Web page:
Volume 35, Issue 4 (July 2012)
Identification of Low-Organic-Content Soils: An Engineering Approach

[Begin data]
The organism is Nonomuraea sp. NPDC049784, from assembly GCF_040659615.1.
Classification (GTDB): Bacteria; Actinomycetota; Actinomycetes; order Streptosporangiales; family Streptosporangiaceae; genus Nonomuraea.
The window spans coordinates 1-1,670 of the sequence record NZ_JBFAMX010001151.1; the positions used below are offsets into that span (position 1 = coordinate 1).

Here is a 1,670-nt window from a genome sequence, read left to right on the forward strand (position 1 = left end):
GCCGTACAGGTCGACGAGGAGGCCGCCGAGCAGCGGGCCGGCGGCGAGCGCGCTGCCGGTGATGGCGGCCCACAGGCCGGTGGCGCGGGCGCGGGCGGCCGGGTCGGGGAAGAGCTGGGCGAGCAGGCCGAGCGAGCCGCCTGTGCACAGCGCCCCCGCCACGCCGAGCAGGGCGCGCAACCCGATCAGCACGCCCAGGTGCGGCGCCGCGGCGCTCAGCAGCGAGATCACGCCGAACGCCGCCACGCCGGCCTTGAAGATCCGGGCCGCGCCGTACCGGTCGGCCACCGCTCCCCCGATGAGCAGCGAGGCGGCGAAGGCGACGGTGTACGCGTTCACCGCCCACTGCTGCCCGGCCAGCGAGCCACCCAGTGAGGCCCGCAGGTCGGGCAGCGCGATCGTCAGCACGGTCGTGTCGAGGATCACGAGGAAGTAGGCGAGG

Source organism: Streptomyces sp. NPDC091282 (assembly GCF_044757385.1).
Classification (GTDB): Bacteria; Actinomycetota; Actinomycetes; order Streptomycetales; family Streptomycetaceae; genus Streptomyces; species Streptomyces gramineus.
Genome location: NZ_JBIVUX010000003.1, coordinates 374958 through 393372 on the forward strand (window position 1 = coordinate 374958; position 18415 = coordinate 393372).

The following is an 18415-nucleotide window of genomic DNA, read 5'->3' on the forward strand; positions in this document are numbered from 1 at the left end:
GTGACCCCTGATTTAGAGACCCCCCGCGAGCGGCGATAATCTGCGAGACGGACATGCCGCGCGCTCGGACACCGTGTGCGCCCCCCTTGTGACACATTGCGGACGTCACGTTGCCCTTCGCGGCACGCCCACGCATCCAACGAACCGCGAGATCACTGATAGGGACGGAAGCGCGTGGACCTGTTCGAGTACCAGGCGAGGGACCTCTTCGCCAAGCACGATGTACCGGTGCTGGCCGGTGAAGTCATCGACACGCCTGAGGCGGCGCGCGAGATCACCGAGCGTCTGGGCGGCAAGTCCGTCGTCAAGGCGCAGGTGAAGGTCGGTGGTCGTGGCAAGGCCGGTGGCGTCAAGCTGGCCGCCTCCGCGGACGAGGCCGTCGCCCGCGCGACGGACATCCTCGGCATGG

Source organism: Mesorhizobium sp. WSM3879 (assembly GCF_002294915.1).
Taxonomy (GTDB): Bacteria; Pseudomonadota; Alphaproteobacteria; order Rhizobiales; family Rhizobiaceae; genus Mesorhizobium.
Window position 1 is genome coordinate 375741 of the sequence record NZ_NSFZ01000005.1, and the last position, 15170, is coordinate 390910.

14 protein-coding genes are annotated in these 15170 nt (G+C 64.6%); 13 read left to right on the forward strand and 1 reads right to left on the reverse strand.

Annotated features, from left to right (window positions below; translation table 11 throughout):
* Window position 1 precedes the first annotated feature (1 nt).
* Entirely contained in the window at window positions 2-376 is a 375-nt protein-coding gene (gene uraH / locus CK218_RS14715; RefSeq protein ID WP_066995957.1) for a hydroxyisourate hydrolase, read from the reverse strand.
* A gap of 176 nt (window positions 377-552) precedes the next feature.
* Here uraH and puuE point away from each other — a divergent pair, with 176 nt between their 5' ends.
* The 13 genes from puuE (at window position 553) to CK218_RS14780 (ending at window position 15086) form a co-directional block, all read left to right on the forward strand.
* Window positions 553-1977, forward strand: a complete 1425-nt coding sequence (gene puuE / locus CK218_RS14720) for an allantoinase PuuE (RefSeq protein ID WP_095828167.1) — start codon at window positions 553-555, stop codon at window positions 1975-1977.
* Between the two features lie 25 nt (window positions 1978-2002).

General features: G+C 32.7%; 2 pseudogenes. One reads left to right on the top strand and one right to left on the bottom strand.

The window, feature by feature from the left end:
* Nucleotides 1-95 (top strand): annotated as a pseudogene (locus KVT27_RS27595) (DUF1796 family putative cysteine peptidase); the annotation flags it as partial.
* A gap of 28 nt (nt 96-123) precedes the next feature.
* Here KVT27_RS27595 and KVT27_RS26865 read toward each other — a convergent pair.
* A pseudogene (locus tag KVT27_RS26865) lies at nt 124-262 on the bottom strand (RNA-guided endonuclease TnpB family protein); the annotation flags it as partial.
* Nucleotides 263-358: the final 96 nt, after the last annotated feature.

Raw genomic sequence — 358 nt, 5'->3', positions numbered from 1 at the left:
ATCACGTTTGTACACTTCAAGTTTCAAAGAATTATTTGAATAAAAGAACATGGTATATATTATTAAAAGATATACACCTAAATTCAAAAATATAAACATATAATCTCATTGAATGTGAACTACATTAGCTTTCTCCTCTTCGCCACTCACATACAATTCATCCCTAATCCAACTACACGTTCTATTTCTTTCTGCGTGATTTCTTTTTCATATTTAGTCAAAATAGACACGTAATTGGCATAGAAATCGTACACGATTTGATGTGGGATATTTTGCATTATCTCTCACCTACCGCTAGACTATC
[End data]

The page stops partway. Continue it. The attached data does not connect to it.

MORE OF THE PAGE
From a geotechnical engineering perspective, the presence of organic matter in soils can often be a concern, because of its negative impact on many mechanical properties and its potential interference with soil stabilization reactions. For this reason, many regulating agencies have strict limits on the maximum allowable organic content in subgrade soils and backfills, requiring that it fall below a threshold value in the 2 %−7 % range. Methods currently used in practice for the identification of organic soils and for the quantification of organic matter have shortcomings when applied to soils with organic matter content less than ∼10 %−15 %. For such soils, the loss on ignition often overestimates the true organic content, and the criteria employed by the ASTM and the American Association of State Highway and Transportation Officials classification systems are generally insensitive to the presence of these amounts of organic matter. This paper presents the results of a study conducted to identify a practical approach for the identification of soils with organic content in the 3 %−15 % range. The study explored the relationship between true organic content, as determined through the dry combustion test, and the results of three tests: loss on ignition, Atterberg limits (with and without oven drying), and the colorimetric test. Tests were conducted on a number of natural soil samples, select clay minerals, and three types of laboratory-prepared soils. It was found that the combined use of these tests is effective in screening soils for the presence of percentages of organic matter in the 3 %−15 % range. Results of thermal gravimetric analyses, differential scanning calorimetry, and x-ray diffraction analyses performed on select tests provide an improved scientific understanding of the results.